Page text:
The Truth About Using Rogaine On Your Eyebrows

Somewhere between the late 90s and the mid-2000s, Hollywood stars began adopting a new trend. And luminaries like Angelina Jolie, Nicole Richie, Drew Barrymore, Jennifer LopezPenelope Cruz all passed on the message to the rest of us: Big, bushy tufts of facial hair above your eyelids are in — and they're here to stay (via Glamour).

It's hard to believe we ever followed any other eyebrow trend. You don't need Jared Bailey, Global Brow Expert at Benefit Cosmetics, to tell you what you now know. "No matter the face, a big brow can take years off your look," Bailey told Byrdie. Given this, we can hardly fault you if you're on a quest for eyebrows that would impress even Cara Delevingne.

Are you having trouble hitting your goal? Perhaps you, like so many of us, spent the turn of the century tweezing your eyebrows into a line so thin it could compete with Kate Moss when she set new levels of thin for Calvin Klein. In that case, your hair follicles might have been so damaged that they're unlikely to grow back (via Slate). Maybe you just weren't born with bushy eyebrows. Either way, you might be considering Rogaine, a drug originally designed to treat hypertension, but that has since been marketed as a miracle cure to regrow hair on your scalp (via The New York Times and Byrdie).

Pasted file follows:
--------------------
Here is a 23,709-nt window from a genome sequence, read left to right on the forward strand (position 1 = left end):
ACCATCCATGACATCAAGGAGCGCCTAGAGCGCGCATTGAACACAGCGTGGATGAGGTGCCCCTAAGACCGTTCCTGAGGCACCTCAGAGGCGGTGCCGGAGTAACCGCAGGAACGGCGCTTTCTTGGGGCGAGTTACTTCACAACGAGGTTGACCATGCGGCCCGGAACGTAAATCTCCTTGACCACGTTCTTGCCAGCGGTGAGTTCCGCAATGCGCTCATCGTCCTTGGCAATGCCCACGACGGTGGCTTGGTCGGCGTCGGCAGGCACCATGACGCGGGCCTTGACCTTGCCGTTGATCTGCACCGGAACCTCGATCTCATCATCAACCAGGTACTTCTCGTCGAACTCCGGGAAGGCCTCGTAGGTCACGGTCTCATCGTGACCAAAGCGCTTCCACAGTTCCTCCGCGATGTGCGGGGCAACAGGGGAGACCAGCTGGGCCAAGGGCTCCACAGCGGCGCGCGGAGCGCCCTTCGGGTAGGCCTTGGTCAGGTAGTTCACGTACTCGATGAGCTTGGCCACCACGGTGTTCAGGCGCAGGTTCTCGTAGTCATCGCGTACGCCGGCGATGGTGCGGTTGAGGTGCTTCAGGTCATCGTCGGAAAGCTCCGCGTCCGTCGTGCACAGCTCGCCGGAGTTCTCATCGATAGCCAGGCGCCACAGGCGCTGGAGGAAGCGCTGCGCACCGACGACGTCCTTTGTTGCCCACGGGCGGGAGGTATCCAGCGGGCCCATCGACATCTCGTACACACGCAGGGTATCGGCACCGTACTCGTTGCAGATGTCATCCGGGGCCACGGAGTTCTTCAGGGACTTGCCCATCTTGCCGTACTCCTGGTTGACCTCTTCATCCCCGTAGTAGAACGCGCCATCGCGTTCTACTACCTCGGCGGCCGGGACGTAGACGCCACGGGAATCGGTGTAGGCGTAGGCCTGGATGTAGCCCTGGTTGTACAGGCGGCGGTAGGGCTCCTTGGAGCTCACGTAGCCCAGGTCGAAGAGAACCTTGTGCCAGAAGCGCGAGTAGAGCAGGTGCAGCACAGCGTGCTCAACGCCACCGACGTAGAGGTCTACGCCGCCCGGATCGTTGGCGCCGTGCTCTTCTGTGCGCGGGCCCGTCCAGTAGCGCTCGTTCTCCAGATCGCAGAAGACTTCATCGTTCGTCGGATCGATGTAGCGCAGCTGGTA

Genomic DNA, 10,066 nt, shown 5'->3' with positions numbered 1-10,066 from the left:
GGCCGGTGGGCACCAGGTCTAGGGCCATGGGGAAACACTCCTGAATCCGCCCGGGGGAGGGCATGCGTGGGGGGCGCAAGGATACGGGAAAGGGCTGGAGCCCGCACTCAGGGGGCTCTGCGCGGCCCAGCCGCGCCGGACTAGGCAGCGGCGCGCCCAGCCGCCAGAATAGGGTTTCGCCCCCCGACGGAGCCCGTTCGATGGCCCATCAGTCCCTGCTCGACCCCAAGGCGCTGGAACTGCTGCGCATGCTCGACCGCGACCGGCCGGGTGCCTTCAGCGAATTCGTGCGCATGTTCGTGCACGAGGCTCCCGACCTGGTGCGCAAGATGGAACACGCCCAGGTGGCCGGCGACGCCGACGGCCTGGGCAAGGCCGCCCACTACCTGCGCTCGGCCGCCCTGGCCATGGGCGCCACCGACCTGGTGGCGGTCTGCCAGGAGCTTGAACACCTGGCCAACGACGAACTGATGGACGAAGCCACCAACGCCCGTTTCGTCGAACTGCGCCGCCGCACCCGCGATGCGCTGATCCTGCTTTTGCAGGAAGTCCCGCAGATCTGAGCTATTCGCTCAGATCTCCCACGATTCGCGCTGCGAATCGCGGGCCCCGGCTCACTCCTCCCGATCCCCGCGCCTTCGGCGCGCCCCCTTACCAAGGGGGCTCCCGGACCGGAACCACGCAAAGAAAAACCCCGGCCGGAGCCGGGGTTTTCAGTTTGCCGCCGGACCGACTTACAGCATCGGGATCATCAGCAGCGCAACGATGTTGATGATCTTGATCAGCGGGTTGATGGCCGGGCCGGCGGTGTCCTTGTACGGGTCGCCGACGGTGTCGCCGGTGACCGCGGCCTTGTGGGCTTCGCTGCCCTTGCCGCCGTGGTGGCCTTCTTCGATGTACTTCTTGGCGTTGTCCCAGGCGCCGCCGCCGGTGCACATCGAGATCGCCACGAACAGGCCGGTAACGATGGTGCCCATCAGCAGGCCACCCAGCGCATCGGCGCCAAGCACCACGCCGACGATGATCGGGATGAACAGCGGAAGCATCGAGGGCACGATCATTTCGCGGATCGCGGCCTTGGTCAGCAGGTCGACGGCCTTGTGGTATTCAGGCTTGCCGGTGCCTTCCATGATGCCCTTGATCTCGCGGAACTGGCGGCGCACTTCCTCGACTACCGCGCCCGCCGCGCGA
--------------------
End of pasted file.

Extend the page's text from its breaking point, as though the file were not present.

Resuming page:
Is Rogaine safe for your eyebrows?

The easiest answer is no. When used on the scalp for at least a year, Rogaine is proven to stop hair loss and help promote growth. The FDA has approved the treatment for this particular use (via Medical News Today). 

But when Allure reached out to Rogaine to find out if the product could be safely used around your eyebrows, the company shied away from a direct answer. It responded only, "Rogaine is indicated and FDA approved for hereditary hair loss on the scalp."  Their response is hardly surprising. As Byrdie points out, to use Rogaine successfully as an eyebrow treatment,  you'd have to apply it every single day. 

Not only this, as trichologist Penny James noted, "The skin's just too thin around the eyebrow bone." A lot is at stake when you mess with a chemical product not approved for use around the eye. What, exactly, might happen to that skin if you do choose to use Rogaine on your eyebrow?  Here comes a big list: Swelling and inflammation, red patches, dry, itchy, and irritated skin, and excess hair growth. And, as dermatologist Melissa Piliang told the New York Times, it's also worth noting that if your eyebrows aren't growing because you've over-plucked them, Rogaine probably won't work at all. No growth-stimulating hair product will.